The FATF Recommendations, published in 2012, consists of 40 recommendations. These are intended to provide a framework enabling countries to combat money laundering and terrorist financing in a consistent way. Many FATF member countries—and the EU (which is also a FATF member)—are in the process of incorporating the FATF recommendations into their own regulations and requirements.
Recommendation 16 applies to both cross-border and domestic wire transfers. The objective of the recommendation, as set forth in the FATF Recommendations, is to prevent “terrorists and other criminals from having unfettered access to wire transfers for moving their funds, and for detecting such misuse when it occurs.”1
Parts of Recommendation 16 are already stipulated by FATF’s previous guidelines on this topic, Special Recommendation 7 (SR7), and by the Travel rule in the U.S., which requires banks to transmit certain information to other banks. While these rules focus on originator information, Recommendation 16 requires both originator and beneficiary information to be included in some financial messages for wire transfers.
- For cross-border wire transfers, the name and account number of the beneficiary must be included in the financial message and must travel with the transfer. Transfers should also include the originator’s name, account number and address, or other information to aid identification, such as their national identity number, customer identification number, and date and place of birth.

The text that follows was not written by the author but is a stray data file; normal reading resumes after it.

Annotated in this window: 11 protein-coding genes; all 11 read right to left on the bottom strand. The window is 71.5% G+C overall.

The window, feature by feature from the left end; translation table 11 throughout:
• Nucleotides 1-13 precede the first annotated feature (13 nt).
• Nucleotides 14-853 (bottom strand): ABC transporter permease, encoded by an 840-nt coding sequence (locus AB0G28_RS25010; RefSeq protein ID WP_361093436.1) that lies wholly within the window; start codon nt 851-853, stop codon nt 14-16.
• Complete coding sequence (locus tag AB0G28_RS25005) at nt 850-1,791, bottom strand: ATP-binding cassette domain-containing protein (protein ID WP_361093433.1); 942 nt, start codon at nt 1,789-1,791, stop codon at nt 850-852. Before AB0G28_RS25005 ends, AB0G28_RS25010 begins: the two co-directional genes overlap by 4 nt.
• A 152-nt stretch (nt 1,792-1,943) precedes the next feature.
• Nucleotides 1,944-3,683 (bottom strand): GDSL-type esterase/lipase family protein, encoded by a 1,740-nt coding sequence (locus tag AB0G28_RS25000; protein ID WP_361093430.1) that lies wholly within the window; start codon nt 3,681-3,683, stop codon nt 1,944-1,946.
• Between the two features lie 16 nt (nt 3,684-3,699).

- For domestic transactions (regardless of country), which are easier to trace, the requirements are less onerous, with the provision that full information must be provided to the beneficiary institutions and appropriate authorities by other means when requested.
Monitoring and Reporting
As well as stipulating the information that needs to be included in wire transfers, Recommendation 16 sets out the need for banks to monitor the transactions they receive. Banks will need to ensure that the required data is provided and take the necessary steps if it is not.
Banks are expected to take a risk-based approach regarding missing originator and beneficiary information. This could include talking to the relevant bank and encouraging it to improve its standards. Such follow-up may now be getting more robust, with some financial institutions saying that if the data quality from certain counterparties does not improve, they will look to terminate those relationships. This could have a particular impact in developing markets, where financial regulations are less stringent and the countries themselves are not members of FATF.
Meanwhile, under Recommendation 16 the obligations for banks to monitor data are made much clearer. Financial institutions “should have effective risk-based policies and procedures for determining when to execute, reject, or suspend a wire transfer lacking required originator or required beneficiary information; and the appropriate follow-up action.”2 Individual countries can be even more stringent, and EU regulation talks about terminating relationships in the face of repeated noncompliance with originator and beneficiary information requirements.
Adopting FATF Recommendation 16